Autism and Sleep: What You Need to Know

Autism and Sleep:

Autism spectrum disorder (ASD) is a developmental condition that can cause significant social, communication, and behavioral challenges. In addition, people with ASD may also have difficulty sleeping. Sleep problems are one of the most common co-occurring conditions in ASD.

There are many reasons why people with ASD may have trouble sleeping. Some of these reasons include the following:

Sensory sensitivities: People with ASD may be sensitive to light, noise, touch, or other sensory inputs. This can make it difficult for them to wind down and relax at bedtime.

Irregular sleep-wake cycles: People with ASD may have irregular sleep-wake cycles. This means they may go to bed and wake up at different times each day.

Anxiety and stress: People with ASD may experience anxiety and stress, making falling or staying asleep difficult.

Medication side effects: Some medications used to treat ASD can have side effects that can interfere with sleep.

If you have a child or loved one with ASD who is having trouble sleeping, there are many things you can do to help. Here are a few tips:

Establish a regular bedtime routine: It can help signal your child’s body that it’s time to wind down and go to sleep. This routine might include bathing, reading a story, or singing a lullaby.

Create a relaxing bedtime environment: Ensure your child’s bedroom is dark, quiet, and relaxed. You may also want to use a white noise machine or fan to help block out any distracting noises.

Avoid caffeine and sugar before bed: Caffeine and sugar can interfere with sleep. So avoid giving your child these substances in the hours leading up to bedtime.

Get regular exercise: Exercise can help to improve sleep quality. However, avoid exercising too close to bedtime, as this can make it difficult to fall asleep.

Limit screen time before bed: Screen light can interfere with sleep. Avoid letting your child use electronic devices the hour before bedtime.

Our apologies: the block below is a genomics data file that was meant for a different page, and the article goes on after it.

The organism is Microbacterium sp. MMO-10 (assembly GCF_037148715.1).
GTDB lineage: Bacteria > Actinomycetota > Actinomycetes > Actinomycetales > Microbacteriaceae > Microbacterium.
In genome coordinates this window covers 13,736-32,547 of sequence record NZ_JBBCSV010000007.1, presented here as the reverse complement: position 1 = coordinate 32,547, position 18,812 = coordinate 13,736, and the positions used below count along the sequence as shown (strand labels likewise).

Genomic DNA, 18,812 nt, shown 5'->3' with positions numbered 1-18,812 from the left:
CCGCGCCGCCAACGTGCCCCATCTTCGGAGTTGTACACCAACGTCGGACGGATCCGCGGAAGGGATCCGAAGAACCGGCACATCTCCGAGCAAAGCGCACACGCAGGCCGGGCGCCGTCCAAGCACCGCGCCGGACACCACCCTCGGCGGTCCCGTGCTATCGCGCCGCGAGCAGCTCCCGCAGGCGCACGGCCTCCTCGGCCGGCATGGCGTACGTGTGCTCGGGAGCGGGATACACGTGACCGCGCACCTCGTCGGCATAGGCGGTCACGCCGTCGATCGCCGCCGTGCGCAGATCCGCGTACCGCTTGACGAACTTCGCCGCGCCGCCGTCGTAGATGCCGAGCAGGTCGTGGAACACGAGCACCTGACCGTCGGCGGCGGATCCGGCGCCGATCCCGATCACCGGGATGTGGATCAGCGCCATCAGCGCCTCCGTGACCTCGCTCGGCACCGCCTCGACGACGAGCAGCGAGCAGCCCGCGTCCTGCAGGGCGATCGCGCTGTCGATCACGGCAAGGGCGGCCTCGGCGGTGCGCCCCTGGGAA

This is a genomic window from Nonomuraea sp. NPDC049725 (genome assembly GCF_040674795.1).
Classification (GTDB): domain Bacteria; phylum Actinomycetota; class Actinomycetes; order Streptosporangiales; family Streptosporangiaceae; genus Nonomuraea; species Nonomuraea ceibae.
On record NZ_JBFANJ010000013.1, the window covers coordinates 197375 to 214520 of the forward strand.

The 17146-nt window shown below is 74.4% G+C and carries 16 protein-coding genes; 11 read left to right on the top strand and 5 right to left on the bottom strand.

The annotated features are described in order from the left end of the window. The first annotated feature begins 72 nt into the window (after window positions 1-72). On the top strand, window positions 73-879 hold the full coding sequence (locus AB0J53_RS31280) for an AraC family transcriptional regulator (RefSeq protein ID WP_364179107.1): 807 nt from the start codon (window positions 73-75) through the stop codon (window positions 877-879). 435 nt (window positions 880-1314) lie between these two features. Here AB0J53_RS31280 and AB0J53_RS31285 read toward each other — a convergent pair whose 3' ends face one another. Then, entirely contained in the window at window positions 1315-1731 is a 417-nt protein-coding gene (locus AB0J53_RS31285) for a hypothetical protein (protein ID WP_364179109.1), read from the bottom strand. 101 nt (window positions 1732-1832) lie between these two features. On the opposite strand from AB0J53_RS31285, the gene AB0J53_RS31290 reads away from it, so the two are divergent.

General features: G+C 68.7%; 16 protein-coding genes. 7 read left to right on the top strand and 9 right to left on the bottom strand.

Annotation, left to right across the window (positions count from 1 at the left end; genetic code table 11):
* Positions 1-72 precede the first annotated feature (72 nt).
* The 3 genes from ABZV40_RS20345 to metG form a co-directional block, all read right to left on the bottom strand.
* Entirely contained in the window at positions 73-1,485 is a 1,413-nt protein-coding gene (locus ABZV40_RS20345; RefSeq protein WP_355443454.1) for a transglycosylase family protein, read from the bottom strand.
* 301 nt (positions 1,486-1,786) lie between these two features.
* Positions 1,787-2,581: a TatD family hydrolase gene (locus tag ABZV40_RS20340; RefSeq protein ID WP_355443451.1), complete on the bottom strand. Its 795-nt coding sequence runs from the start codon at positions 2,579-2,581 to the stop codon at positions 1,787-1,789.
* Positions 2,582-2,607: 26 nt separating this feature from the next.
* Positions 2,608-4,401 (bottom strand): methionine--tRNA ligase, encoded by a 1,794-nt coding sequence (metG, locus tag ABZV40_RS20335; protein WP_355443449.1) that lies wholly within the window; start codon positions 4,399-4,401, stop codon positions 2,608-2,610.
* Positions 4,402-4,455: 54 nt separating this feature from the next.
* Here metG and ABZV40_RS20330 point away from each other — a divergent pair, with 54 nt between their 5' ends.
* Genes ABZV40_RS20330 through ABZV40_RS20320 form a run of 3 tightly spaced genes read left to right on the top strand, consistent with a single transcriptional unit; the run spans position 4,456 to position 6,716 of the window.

See a doctor if necessary: If your child’s sleep problems are severe or are not improving with home remedies, talk to your doctor. There may be an underlying medical condition that is causing sleep problems.

Getting a good night’s sleep is essential for everyone, but it’s significant for people with ASD. When people with ASD don’t get enough sleep, they may experience many problems, including:

Behavioral problems: Lack of sleep can lead to increased irritability, aggression, and tantrums.

Learning problems: Lack of sleep can make it difficult for people with ASD to focus and learn.

Health problems: Lack of sleep can increase the risk of obesity, heart disease, and diabetes.

Following the tips above, you can help your child or loved one with ASD get the sleep they need to thrive.


My name is Adi, and I am the proud parent of Saar, a lively 17-year-old who happens to have autism. I have created a blog,, with the aim to share our family's journey and offer guidance to those who may be going through similar experiences.Saar, much like any other teenager, has a passion for football, cycling, and music. He is also a budding pianist and enjoys painting. However, his world is somewhat distinct. Loud sounds can be overwhelming, sudden changes can be unsettling, and understanding emotions can be challenging. Nevertheless, Saar is constantly learning and growing, and his unwavering resilience is truly remarkable.

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1 Response

  1. 2023/12/26

    […] is a repetitive behavior that people with autism may do to help regulate their emotions and sensory input. Stimming can be anything from rocking back and forth, flapping their arms, or chewing on their […]

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